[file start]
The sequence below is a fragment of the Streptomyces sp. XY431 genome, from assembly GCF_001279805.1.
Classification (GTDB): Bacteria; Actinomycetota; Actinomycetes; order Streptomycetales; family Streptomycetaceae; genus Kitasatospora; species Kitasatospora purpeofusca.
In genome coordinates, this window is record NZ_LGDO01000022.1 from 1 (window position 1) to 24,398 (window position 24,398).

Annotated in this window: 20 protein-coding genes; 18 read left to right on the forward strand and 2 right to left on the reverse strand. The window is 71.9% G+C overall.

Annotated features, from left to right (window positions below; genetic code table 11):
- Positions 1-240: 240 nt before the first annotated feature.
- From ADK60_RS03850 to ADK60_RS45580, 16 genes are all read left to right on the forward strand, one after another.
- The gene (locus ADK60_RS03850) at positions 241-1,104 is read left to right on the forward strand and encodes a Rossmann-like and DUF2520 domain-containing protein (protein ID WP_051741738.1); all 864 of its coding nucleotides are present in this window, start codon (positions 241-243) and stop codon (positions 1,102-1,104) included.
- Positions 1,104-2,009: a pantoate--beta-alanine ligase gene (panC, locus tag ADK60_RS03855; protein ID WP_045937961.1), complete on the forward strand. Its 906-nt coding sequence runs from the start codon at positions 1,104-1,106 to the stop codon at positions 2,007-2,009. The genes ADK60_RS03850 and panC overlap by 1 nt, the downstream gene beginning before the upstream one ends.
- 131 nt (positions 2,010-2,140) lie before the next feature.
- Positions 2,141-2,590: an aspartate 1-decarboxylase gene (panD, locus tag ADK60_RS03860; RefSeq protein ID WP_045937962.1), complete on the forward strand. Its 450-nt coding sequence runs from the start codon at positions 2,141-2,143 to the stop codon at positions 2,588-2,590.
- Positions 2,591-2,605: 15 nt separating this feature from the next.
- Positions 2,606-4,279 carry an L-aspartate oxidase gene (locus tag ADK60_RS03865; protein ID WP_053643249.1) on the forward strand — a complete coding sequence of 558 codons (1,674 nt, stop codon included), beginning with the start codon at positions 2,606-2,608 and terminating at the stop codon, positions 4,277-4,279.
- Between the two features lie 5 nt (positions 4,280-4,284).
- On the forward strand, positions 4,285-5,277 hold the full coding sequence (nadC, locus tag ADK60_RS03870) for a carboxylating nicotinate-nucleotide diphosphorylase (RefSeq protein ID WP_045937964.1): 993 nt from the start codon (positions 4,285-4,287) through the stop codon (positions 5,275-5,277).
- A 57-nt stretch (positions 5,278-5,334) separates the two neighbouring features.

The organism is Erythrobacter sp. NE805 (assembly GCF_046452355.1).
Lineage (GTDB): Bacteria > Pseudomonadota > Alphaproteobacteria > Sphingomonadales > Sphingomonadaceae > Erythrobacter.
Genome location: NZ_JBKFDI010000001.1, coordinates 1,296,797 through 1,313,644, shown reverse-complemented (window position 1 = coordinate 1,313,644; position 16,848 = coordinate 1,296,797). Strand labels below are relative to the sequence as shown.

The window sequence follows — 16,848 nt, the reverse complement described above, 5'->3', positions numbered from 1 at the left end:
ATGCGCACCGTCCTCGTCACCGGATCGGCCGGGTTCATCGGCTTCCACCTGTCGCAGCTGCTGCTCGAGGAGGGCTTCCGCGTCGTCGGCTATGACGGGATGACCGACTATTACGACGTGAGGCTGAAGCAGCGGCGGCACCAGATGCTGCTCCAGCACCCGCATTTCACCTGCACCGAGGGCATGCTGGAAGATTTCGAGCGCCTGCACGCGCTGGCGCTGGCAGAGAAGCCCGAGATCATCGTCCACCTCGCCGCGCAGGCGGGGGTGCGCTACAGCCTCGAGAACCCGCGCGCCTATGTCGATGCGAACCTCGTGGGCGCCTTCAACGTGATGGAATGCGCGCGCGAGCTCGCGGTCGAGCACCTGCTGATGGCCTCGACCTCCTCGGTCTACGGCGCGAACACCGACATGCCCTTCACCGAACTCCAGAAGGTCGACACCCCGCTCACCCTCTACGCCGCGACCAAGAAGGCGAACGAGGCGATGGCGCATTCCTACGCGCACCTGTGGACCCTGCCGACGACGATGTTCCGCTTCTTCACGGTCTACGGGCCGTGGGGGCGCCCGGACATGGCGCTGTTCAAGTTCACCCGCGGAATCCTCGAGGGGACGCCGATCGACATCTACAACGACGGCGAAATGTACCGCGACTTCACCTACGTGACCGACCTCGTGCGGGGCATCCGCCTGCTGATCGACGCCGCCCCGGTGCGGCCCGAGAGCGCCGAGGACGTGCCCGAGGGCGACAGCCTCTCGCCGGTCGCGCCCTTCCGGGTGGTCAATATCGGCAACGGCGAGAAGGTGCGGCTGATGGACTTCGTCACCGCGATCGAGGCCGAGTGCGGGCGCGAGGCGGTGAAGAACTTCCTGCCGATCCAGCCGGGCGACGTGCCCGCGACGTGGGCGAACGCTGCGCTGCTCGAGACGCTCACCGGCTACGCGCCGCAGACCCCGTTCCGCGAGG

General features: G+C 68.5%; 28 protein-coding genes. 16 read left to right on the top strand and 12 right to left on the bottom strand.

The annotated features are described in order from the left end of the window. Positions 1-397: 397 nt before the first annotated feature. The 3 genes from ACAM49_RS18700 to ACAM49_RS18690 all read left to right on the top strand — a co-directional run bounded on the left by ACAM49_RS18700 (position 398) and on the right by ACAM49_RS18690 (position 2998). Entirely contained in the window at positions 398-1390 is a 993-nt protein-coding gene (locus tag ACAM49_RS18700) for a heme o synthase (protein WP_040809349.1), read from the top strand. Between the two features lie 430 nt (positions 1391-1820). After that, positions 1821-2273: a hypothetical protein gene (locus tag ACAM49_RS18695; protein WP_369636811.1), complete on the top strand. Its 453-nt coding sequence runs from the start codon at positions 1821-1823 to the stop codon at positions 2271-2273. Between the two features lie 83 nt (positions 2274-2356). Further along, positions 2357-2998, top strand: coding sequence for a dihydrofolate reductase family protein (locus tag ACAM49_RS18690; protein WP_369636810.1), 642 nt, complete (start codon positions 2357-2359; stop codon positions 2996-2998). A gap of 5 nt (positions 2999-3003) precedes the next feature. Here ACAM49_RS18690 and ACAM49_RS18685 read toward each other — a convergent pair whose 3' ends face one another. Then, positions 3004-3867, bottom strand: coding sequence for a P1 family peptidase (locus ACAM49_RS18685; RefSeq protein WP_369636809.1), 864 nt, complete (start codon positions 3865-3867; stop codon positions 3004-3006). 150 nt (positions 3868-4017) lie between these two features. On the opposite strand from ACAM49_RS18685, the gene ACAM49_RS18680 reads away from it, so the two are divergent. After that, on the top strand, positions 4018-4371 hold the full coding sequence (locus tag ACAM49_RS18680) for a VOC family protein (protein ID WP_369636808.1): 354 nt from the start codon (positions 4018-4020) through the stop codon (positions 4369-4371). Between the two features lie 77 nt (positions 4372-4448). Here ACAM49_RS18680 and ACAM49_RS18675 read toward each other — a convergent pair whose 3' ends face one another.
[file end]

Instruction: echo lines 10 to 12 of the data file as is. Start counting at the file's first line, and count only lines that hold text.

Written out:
- 131 nt (positions 2,010-2,140) lie before the next feature.
- Positions 2,141-2,590: an aspartate 1-decarboxylase gene (panD, locus tag ADK60_RS03860; RefSeq protein ID WP_045937962.1), complete on the forward strand. Its 450-nt coding sequence runs from the start codon at positions 2,141-2,143 to the stop codon at positions 2,588-2,590.
- Positions 2,591-2,605: 15 nt separating this feature from the next.